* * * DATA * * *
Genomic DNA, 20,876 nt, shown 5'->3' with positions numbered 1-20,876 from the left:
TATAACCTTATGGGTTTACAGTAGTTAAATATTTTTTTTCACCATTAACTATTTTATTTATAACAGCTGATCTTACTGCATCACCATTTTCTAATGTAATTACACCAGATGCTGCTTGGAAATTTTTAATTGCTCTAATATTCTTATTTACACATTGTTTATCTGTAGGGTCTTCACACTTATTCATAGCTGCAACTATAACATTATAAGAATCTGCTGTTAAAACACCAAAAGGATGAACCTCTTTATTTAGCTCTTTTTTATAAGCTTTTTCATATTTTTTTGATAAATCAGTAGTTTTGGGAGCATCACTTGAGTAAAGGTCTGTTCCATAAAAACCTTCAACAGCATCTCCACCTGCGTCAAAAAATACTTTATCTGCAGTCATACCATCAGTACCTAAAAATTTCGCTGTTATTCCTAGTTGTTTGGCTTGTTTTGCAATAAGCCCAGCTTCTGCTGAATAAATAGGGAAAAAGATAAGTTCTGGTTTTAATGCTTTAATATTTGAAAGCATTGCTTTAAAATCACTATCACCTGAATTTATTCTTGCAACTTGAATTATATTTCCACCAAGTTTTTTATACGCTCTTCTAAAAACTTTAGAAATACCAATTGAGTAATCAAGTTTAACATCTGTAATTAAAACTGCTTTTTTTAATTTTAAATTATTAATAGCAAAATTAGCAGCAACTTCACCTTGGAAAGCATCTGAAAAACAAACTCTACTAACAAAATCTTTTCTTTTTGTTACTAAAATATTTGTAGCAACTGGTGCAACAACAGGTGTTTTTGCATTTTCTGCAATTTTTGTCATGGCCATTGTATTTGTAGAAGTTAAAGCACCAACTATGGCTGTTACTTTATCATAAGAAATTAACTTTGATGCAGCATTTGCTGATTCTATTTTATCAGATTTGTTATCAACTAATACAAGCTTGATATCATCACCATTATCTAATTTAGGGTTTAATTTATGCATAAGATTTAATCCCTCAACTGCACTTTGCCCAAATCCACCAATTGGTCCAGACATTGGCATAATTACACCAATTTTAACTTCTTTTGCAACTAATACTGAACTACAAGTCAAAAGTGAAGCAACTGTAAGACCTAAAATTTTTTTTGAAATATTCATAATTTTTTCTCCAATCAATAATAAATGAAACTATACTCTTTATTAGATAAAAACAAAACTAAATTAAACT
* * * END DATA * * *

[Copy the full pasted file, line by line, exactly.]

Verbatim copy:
Genomic DNA, 20,876 nt, shown 5'->3' with positions numbered 1-20,876 from the left:
TATAACCTTATGGGTTTACAGTAGTTAAATATTTTTTTTCACCATTAACTATTTTATTTATAACAGCTGATCTTACTGCATCACCATTTTCTAATGTAATTACACCAGATGCTGCTTGGAAATTTTTAATTGCTCTAATATTCTTATTTACACATTGTTTATCTGTAGGGTCTTCACACTTATTCATAGCTGCAACTATAACATTATAAGAATCTGCTGTTAAAACACCAAAAGGATGAACCTCTTTATTTAGCTCTTTTTTATAAGCTTTTTCATATTTTTTTGATAAATCAGTAGTTTTGGGAGCATCACTTGAGTAAAGGTCTGTTCCATAAAAACCTTCAACAGCATCTCCACCTGCGTCAAAAAATACTTTATCTGCAGTCATACCATCAGTACCTAAAAATTTCGCTGTTATTCCTAGTTGTTTGGCTTGTTTTGCAATAAGCCCAGCTTCTGCTGAATAAATAGGGAAAAAGATAAGTTCTGGTTTTAATGCTTTAATATTTGAAAGCATTGCTTTAAAATCACTATCACCTGAATTTATTCTTGCAACTTGAATTATATTTCCACCAAGTTTTTTATACGCTCTTCTAAAAACTTTAGAAATACCAATTGAGTAATCAAGTTTAACATCTGTAATTAAAACTGCTTTTTTTAATTTTAAATTATTAATAGCAAAATTAGCAGCAACTTCACCTTGGAAAGCATCTGAAAAACAAACTCTACTAACAAAATCTTTTCTTTTTGTTACTAAAATATTTGTAGCAACTGGTGCAACAACAGGTGTTTTTGCATTTTCTGCAATTTTTGTCATGGCCATTGTATTTGTAGAAGTTAAAGCACCAACTATGGCTGTTACTTTATCATAAGAAATTAACTTTGATGCAGCATTTGCTGATTCTATTTTATCAGATTTGTTATCAACTAATACAAGCTTGATATCATCACCATTATCTAATTTAGGGTTTAATTTATGCATAAGATTTAATCCCTCAACTGCACTTTGCCCAAATCCACCAATTGGTCCAGACATTGGCATAATTACACCAATTTTAACTTCTTTTGCAACTAATACTGAACTACAAGTCAAAAGTGAAGCAACTGTAAGACCTAAAATTTTTTTTGAAATATTCATAATTTTTTCTCCAATCAATAATAAATGAAACTATACTCTTTATTAGATAAAAACAAAACTAAATTAAACT